Identify the Interface OIDs
Use the MIB Browser to discover the interface OIDs.
- In the west pane SNMP MIBs view. Right-click on the root entry in the MIB tree (for example, iso.org.dod.internet.mgmt.bib-2). Click Expand subtree to expand all its section. You can also choose to expand each entry as required.
- Navigate to interfaces for the port information
- The table index contains information on each entry in the table. Including its Name, OID, Syntax and Description. These fields provide an insight into the type of information returned by the OID. They can also include the pass or failure conditions. For the interfaces ifTable this is the ifEntry
- Select a table entry to view its OID.
- Right-click on the table entry. Click Get Bulk to return all the indexes and their values for this table entry. These appear at the bottom of the Result Table window
- For an overview of all entries in a table, including their index and returned value.
- Right-click on the table then click Table View
- Clicking on an entry in Table View shows its OID, Value and Raw Value in the south pane
For example, the OID for ifSpeed is .22.214.171.124.126.96.36.199.1.5
The Name/OID column may not necessarily contain the OID. It can have the table entry name and index number. To view the OID. Select the target row in the table. The OID, included its index, appears in the OID bar at the top of the page.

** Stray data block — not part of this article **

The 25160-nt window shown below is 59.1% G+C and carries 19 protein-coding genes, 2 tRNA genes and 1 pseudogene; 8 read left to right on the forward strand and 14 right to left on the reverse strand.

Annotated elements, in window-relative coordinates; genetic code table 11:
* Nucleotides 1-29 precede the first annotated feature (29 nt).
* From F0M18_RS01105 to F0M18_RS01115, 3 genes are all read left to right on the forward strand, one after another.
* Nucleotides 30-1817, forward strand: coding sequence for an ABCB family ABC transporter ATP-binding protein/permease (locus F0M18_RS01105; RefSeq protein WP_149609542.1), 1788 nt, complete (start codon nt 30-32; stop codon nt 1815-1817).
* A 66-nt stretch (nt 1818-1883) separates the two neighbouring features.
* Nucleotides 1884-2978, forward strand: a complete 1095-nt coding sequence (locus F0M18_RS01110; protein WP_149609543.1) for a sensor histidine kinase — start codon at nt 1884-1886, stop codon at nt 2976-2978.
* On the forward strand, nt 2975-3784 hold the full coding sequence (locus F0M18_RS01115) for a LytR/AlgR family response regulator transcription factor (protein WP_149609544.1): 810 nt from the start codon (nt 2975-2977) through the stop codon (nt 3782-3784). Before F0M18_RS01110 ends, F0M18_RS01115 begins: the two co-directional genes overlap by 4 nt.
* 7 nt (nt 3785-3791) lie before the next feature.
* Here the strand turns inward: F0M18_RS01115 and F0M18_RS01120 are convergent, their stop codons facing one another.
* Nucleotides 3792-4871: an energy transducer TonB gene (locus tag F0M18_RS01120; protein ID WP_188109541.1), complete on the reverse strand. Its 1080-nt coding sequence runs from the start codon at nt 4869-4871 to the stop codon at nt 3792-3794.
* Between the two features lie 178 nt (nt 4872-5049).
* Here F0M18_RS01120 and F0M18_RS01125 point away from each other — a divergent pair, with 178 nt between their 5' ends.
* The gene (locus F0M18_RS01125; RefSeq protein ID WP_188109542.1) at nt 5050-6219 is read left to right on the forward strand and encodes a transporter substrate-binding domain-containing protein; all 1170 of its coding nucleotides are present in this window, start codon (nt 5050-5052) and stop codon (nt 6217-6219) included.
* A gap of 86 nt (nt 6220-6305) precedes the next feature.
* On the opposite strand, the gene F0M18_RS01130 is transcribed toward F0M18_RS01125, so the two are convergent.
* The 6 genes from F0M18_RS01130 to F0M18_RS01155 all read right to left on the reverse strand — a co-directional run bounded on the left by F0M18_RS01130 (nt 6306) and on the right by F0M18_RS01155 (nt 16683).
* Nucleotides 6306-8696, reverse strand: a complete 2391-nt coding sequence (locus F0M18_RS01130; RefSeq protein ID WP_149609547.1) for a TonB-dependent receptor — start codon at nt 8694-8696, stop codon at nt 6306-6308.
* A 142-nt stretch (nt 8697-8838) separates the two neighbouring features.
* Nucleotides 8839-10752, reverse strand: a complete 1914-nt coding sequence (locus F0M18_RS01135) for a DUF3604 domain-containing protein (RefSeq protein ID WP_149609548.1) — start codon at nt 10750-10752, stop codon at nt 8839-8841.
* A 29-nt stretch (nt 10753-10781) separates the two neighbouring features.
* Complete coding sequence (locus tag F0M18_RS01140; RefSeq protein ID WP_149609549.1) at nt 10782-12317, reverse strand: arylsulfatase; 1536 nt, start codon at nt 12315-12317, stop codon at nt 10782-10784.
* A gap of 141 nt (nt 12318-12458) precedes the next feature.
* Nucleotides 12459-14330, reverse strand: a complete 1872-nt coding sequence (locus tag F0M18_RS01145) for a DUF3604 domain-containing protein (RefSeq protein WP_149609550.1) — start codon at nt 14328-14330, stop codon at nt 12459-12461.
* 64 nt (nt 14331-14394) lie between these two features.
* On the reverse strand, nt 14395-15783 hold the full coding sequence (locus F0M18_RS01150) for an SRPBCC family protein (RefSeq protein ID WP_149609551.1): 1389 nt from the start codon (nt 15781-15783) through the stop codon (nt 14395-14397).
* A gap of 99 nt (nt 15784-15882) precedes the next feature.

For example, in ifSpeed we have ifSpeed.1 to ifSpeed.10. as the Name/OID. The numeric OIDs are .188.8.131.52.184.108.40.206.1.5.1 to .220.127.116.11.18.104.22.168.1.5.10
This index entry is used in the SNMP Check when selecting a specific identifier to monitor.
The below example uses the ifTable view. Highlighting ethernetCsmacd displays its OID including index (.22.214.171.124.126.96.36.199.1.3.2), Raw Value (6) and Value based on the Syntax references (ethernetCsmacd).
Integer Syntaxes can reference specific returned values along with their text equivalent.
For example, ifOperStatus reports on the current operational state of the interface.
This OID returns numeric values ranging from 1 to 7.
These correspond to up (1), down (2), testing (3), unknown (4), dormant (5), notPresent (6), lowerLayerDown (7)
What do you want to do?
- Learn about SNMP
- Retrieve SNMP Information from a Device using a MIB browser
- Identify the Interface OIDs
- Review the OID information to use in the Check
- Walk through the creation of a custom SNMP Check